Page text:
I don't really need to be buying foods from the places I mentioned in my last post (and several other places besides) as though they are staples I must have. I really don't need coconut milk or shitake mushrooms to survive. And when I can get a bounty of fresh produce from the farmers market to fill up my fridge each week, why do I need to be buying ingredients from far-flung places? Sure, I look at the sesame oil and soy sauce in my fridge, as well as the tub of Earth Balance, nut butters and nutritional yeast, and I realize that were I to dedicate myself to eating an entirely locally sourced diet my shelves would be bare of the convenience foods I have so long taken for granted. But as I consider my feelings about no longer regularly purchasing many of the processed and fresh foods I have come to love, my hesitation in giving up something I love to eat begins to sound, to me, very much like the response meat-eaters have when asked to consider stopping their eating of animals. "But I don't want to stop eating (steak, chicken, ham, lamb, etc.) because I like it." Well, I like fresh pineapple and I'd like to continue eating it. But when the pineapple I'm could eat at any time of the year is flown in on a jet, I need to hold myself accountable for the part I play in consuming a product in which a ridiculous amount of fossil fuels was used to get it to my table. And I love my Earl Grey tea, but when the leaves are grown all over Asia and the final product created in Great Britain before it gets to Canada and, eventually, into my teacup, I really need to ask myself how much more important the pleasure of my tatse buds is than the impact my epicurean tastes have on my home and the people and animals that live on it. And, frankly, I like the relationship I have developed with the food I walk home with from the farmers market. Being nourished by a bowl full of the freshest Rainer cherries is just as wonderful but more responsible for me than a bundle of bananas.
When I first began to question the airmiles my food was racking up, one response to my musings was "What about all the people whose jobs rely on you buying the food they help produce, no matter where it comes from?" That was not a question I could answer, and for some time I thought about how those livelihoods would be affected if a significant number of people stopped buying things like tamarind paste, goji berries, jicama, and mangosteen. But what I have since discovered is the idea that perhaps these same people - like those who live in places such as Australia, Korea, and Malaysia - could possibly have more food to eat. I am talking about people who are farm labourers or factory workers who get paid pennies for producing products that are sold at higher prices in affluent countries or neighbourhoods while they themselves might not have enough money to eat or places to buy affordable food (this happens even here in British Columbia). And I am talking about some of the same people in countries whose governments have bought into trade agreements that leave their own people undernourished and their farmers dirt poor. Perhaps if the global food industries weren't tied up in exploiting resources and food for profit people would not be sitting mere miles away from silos filled with grain while their children starve to death or harvesting fields of soy created by the razing of rainforest while they and their cultures perish for the sake of my soy milk. Undoubtedly this is a complicated issue.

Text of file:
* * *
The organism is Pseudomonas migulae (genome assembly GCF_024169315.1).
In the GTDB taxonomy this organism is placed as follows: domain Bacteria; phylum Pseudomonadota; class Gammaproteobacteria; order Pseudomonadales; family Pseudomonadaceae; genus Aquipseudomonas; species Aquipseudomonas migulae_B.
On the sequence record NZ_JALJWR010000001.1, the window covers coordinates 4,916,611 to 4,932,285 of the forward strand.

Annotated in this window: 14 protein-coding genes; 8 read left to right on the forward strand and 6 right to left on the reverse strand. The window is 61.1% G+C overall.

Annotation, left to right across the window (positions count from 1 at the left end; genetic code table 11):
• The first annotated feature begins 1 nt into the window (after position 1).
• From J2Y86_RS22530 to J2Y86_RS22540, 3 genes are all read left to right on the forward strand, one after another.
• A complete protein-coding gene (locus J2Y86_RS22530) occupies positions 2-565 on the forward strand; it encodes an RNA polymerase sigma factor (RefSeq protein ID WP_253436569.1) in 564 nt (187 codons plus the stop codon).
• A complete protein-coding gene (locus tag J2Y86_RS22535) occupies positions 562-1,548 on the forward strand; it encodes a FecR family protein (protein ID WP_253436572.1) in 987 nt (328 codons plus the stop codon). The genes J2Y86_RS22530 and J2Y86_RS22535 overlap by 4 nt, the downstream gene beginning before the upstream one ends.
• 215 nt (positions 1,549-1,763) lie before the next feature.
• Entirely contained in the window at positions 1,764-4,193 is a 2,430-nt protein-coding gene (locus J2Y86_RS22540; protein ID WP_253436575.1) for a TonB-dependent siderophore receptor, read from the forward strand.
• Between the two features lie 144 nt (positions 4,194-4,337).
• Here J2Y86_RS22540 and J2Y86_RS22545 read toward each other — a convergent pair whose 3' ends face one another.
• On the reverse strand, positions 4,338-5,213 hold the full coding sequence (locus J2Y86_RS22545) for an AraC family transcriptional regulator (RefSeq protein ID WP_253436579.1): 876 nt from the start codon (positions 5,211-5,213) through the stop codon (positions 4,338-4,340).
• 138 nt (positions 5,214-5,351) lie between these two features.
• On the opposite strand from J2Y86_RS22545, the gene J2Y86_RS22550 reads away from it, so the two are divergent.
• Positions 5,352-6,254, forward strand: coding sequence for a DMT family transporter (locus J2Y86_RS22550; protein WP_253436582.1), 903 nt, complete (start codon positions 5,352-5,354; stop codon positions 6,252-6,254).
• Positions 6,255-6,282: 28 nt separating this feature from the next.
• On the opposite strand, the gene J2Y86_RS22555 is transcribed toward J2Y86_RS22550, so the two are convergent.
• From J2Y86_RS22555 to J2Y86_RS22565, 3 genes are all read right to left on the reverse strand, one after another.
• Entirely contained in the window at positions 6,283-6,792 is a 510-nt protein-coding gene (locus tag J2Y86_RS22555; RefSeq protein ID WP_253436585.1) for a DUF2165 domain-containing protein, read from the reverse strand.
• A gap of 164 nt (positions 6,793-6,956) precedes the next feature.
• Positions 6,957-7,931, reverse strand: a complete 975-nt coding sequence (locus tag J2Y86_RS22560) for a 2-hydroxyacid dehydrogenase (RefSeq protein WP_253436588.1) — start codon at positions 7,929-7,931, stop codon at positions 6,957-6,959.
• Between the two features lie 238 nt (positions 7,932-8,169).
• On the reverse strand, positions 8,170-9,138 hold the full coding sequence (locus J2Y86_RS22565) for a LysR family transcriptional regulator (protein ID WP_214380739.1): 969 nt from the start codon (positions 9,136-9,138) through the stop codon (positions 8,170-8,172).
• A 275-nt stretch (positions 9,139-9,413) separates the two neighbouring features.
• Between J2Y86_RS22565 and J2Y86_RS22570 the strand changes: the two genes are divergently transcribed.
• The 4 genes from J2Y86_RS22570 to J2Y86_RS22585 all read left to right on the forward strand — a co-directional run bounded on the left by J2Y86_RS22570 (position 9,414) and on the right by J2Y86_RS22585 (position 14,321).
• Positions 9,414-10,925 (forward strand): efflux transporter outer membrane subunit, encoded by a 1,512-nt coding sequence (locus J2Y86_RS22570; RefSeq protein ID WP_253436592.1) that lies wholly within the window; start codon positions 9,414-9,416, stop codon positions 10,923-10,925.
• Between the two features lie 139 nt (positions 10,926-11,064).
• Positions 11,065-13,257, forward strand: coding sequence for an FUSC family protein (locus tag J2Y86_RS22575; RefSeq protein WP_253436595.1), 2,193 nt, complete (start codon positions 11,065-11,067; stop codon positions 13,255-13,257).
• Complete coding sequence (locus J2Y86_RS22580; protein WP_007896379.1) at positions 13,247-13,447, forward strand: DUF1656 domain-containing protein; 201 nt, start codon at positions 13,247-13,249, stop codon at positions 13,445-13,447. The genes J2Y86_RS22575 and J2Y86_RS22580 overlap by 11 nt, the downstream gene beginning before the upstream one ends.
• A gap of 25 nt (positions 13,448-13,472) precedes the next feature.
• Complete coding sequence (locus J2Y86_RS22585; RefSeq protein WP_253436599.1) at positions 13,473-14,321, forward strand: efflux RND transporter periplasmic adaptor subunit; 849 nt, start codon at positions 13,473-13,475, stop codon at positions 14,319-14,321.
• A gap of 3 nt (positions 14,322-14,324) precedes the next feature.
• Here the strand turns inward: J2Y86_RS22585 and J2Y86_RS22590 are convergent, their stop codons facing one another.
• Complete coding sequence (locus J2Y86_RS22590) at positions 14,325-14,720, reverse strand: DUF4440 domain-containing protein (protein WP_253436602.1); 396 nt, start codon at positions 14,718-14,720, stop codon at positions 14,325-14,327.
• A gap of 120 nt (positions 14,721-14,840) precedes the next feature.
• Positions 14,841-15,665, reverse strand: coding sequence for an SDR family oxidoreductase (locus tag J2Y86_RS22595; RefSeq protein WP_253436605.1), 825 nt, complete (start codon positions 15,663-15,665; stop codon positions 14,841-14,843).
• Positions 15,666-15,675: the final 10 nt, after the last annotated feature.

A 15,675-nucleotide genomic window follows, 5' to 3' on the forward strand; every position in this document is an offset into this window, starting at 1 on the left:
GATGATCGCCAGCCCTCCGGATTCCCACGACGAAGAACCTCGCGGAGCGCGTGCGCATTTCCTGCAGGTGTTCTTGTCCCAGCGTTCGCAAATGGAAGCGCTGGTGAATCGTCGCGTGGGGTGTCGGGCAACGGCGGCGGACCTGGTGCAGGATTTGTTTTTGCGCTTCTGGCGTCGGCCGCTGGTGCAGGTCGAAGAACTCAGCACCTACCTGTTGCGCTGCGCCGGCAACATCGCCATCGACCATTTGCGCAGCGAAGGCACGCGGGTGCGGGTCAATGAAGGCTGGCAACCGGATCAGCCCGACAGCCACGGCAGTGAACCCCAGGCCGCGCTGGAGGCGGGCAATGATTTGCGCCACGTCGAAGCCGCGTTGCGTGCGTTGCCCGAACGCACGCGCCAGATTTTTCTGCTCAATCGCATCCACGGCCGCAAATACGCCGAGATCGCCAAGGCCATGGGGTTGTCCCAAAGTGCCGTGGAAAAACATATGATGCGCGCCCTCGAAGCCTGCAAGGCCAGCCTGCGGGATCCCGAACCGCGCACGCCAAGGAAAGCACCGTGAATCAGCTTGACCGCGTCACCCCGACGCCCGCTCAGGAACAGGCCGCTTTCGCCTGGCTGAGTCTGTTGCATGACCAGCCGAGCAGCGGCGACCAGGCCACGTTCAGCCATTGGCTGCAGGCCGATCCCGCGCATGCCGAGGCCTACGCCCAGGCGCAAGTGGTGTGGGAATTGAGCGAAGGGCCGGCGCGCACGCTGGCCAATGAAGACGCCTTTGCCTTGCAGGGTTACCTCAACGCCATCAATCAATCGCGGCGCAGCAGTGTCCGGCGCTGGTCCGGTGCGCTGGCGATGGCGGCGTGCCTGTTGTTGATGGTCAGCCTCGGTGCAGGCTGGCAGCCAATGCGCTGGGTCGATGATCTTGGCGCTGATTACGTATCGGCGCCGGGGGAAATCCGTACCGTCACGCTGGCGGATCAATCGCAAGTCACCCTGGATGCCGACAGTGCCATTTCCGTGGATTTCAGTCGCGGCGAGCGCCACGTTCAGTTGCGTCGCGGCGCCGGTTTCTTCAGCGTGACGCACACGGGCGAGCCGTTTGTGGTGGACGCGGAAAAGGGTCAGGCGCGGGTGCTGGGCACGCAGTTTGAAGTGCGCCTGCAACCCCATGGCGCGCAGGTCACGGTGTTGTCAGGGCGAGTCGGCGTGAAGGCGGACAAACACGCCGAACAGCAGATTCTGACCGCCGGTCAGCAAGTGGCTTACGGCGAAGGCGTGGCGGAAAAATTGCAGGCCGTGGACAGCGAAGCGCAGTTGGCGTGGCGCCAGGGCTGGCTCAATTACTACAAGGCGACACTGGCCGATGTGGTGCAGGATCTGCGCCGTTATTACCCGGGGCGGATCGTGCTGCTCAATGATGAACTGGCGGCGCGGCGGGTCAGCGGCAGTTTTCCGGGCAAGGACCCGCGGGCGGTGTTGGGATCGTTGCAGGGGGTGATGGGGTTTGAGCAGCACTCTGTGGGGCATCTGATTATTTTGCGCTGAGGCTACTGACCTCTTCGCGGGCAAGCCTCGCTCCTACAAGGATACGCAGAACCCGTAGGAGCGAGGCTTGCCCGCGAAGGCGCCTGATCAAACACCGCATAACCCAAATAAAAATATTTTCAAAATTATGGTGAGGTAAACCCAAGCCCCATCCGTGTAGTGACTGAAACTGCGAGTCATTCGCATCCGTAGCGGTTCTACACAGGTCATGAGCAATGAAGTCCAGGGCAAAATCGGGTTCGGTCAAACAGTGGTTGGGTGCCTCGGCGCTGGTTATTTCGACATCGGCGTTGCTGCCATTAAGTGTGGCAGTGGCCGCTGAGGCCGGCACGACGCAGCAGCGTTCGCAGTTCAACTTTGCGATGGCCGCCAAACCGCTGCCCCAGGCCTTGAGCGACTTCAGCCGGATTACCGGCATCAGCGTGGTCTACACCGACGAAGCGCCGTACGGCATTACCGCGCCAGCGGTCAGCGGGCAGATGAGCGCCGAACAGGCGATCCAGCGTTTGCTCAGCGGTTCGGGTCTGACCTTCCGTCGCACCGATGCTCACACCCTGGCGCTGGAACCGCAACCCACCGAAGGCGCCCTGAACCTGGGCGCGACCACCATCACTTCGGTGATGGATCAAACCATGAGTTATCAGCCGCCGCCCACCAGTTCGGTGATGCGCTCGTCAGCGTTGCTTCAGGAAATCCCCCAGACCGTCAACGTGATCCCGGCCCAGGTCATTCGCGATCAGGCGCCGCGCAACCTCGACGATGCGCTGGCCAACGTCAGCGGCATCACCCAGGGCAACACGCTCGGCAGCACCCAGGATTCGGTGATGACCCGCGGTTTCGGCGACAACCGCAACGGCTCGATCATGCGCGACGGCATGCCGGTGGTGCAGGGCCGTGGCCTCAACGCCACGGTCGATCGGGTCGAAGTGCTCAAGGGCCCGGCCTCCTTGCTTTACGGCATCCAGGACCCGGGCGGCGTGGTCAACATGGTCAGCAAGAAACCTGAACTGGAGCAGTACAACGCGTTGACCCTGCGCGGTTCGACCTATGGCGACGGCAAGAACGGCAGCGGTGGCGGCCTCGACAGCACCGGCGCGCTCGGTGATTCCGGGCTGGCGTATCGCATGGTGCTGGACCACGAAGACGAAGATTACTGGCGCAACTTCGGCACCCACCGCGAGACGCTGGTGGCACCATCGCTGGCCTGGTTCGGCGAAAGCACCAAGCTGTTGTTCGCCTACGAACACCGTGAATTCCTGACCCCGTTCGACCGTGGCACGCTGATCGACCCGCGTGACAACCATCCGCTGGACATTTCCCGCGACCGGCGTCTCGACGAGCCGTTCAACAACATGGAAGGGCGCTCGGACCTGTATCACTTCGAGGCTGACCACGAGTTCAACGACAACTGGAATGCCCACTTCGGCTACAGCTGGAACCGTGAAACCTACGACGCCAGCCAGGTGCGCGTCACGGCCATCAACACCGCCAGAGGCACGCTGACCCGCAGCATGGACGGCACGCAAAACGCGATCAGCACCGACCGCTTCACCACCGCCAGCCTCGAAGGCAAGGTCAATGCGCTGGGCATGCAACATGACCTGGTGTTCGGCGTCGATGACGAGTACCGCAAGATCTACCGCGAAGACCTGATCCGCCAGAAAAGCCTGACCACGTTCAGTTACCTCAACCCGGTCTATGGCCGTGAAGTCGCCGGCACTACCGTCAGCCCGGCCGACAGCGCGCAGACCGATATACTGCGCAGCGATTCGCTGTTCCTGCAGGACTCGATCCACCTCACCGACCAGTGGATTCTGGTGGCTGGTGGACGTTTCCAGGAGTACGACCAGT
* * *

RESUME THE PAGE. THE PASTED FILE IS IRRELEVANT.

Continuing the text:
Money lust and convoluted politics have created a marketplace where I can buy garlic from China for dollars cheaper than garlic from the Fraser Valley. If I want a simple head of garlic, why must it be the very old, dried up, and sometimes mouldy garlic that's travelled much further than I ever will in my entire life? I wonder if it's not so unreasonable to demand that something as simple as garlic, easily grown even on my patio, could come from somewhere within my own province? It's even less unreasonable for me to go ahead and grown my own garlic, along with the fresh herbs on my ledge that aren't trucked in from Oregon or Alberta, and better appreciate the time and effort, as well as savour the result of producing something as simple as a bulb of garlic (and the garlic scapes to go with it).
For me, questioning the viability of a vegan diet that relies on ingredients that have travelled 8,000 miles or more to my plate is an issue I am beginning to take seriously because I feel I need to. My awareness of many of the converging environmental, social, and political catastrophes developing the world over creates an unavoidable sense of urgency to do something right now about how my lifestyle habits impact animals and people living halfway across the world. When I first became vegan, adjusting to my choice meant discovering new ways of shopping for, cooking, eating, and enjoying food. Now, my choices as a vegan have led me along paths that have me thinking perhaps my answer to making an even lighter impact on the planet (and the animals mercy to the detrimental effects of human activities) lies in a greater focus on eating locally as much as I possibly can. Just like I once realized that life of a chicken is more important than my self-serving culinary interests, I also believe that my enjoyment of a perfect Haas avocado from Mexico is not as important to me as the effects my shopping habits have on the planet and its creatures.